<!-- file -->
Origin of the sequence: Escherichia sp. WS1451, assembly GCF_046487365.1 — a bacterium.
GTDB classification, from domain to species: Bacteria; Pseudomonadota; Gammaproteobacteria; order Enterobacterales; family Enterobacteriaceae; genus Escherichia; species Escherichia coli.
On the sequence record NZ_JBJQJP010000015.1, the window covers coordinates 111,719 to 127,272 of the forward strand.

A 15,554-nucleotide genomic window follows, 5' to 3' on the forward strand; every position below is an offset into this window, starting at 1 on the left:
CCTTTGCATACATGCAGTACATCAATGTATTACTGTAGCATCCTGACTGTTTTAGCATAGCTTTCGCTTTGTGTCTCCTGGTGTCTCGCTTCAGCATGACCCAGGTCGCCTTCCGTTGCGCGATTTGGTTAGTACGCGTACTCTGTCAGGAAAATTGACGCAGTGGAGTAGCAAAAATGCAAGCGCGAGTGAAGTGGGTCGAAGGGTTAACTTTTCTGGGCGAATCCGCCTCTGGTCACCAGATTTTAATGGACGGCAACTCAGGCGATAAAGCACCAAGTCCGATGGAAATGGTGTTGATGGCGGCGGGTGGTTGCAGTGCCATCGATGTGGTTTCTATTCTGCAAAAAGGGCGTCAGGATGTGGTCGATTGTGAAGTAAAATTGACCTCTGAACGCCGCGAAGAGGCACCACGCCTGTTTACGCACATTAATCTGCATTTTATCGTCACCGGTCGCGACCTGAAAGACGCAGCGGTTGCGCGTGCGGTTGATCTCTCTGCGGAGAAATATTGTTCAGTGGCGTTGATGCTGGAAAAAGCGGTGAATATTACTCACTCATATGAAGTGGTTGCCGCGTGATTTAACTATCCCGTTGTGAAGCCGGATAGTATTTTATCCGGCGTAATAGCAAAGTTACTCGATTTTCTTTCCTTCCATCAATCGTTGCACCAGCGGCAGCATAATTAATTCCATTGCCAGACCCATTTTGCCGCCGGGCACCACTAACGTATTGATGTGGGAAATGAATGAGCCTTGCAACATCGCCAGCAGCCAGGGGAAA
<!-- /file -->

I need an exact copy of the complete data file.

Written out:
Origin of the sequence: Escherichia sp. WS1451, assembly GCF_046487365.1 — a bacterium.
GTDB classification, from domain to species: Bacteria; Pseudomonadota; Gammaproteobacteria; order Enterobacterales; family Enterobacteriaceae; genus Escherichia; species Escherichia coli.
On the sequence record NZ_JBJQJP010000015.1, the window covers coordinates 111,719 to 127,272 of the forward strand.

A 15,554-nucleotide genomic window follows, 5' to 3' on the forward strand; every position below is an offset into this window, starting at 1 on the left:
CCTTTGCATACATGCAGTACATCAATGTATTACTGTAGCATCCTGACTGTTTTAGCATAGCTTTCGCTTTGTGTCTCCTGGTGTCTCGCTTCAGCATGACCCAGGTCGCCTTCCGTTGCGCGATTTGGTTAGTACGCGTACTCTGTCAGGAAAATTGACGCAGTGGAGTAGCAAAAATGCAAGCGCGAGTGAAGTGGGTCGAAGGGTTAACTTTTCTGGGCGAATCCGCCTCTGGTCACCAGATTTTAATGGACGGCAACTCAGGCGATAAAGCACCAAGTCCGATGGAAATGGTGTTGATGGCGGCGGGTGGTTGCAGTGCCATCGATGTGGTTTCTATTCTGCAAAAAGGGCGTCAGGATGTGGTCGATTGTGAAGTAAAATTGACCTCTGAACGCCGCGAAGAGGCACCACGCCTGTTTACGCACATTAATCTGCATTTTATCGTCACCGGTCGCGACCTGAAAGACGCAGCGGTTGCGCGTGCGGTTGATCTCTCTGCGGAGAAATATTGTTCAGTGGCGTTGATGCTGGAAAAAGCGGTGAATATTACTCACTCATATGAAGTGGTTGCCGCGTGATTTAACTATCCCGTTGTGAAGCCGGATAGTATTTTATCCGGCGTAATAGCAAAGTTACTCGATTTTCTTTCCTTCCATCAATCGTTGCACCAGCGGCAGCATAATTAATTCCATTGCCAGACCCATTTTGCCGCCGGGCACCACTAACGTATTGATGTGGGAAATGAATGAGCCTTGCAACATCGCCAGCAGCCAGGGGAAA